Sometimes, an employee does something so outrageous that you have no choice but to fire her. If she sues, you may worry that her past good reviews will create trouble. They won’t if you documented the incident leading to the discharge, preferably with witness statements.
Recent case: Phyllis, a patient service representative, had earned good reviews that praised her “.” But then she got into an argument with a patient, which several co-workers witnessed. Her supervisor deemed Phyllis’ conduct a breach of professional standards and recommended termination.
After she was fired, Phyllis sued. She tried to use her old reviews as evidence that her supervisor was lying about the argument.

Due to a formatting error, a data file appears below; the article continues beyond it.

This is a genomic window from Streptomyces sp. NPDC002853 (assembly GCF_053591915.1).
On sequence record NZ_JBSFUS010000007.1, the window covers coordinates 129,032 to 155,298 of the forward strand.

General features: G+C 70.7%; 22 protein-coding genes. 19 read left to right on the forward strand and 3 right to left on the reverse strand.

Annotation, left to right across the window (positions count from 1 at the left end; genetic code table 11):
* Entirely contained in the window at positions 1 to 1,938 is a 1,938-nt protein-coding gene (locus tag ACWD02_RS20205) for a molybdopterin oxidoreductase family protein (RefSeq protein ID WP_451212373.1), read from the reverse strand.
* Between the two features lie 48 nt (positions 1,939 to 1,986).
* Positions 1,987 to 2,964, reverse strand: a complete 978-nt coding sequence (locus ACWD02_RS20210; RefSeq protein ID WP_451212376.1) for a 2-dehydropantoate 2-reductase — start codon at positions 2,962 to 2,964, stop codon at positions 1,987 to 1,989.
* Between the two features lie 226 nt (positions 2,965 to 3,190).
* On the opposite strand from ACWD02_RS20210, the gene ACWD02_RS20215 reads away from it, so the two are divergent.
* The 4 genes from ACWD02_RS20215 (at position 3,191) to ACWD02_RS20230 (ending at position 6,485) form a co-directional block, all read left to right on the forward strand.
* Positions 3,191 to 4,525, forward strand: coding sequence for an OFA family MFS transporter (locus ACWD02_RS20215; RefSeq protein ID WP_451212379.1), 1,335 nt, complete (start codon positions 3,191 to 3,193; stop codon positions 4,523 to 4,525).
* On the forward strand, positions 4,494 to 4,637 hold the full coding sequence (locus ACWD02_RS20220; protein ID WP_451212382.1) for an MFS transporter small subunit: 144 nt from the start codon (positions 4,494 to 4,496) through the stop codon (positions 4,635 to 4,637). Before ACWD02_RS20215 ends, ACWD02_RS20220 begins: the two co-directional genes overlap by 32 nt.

She didn’t get far, since the hospital had witness statements and other evidence to justify its decisions. Her case was tossed. (Oliver v. University of Pennsylvania, No. 10-7493, ED PA, 2013)
- Not all harassers need immediate firing
- Was that insubordination, or an accommodations request?
- Don't pile on reasons for firing; you're spoiling for retaliation fight in court
- Log problems, improvement efforts before terminating
- Remind supervisors to err on the side of caution when employee claims medical emergency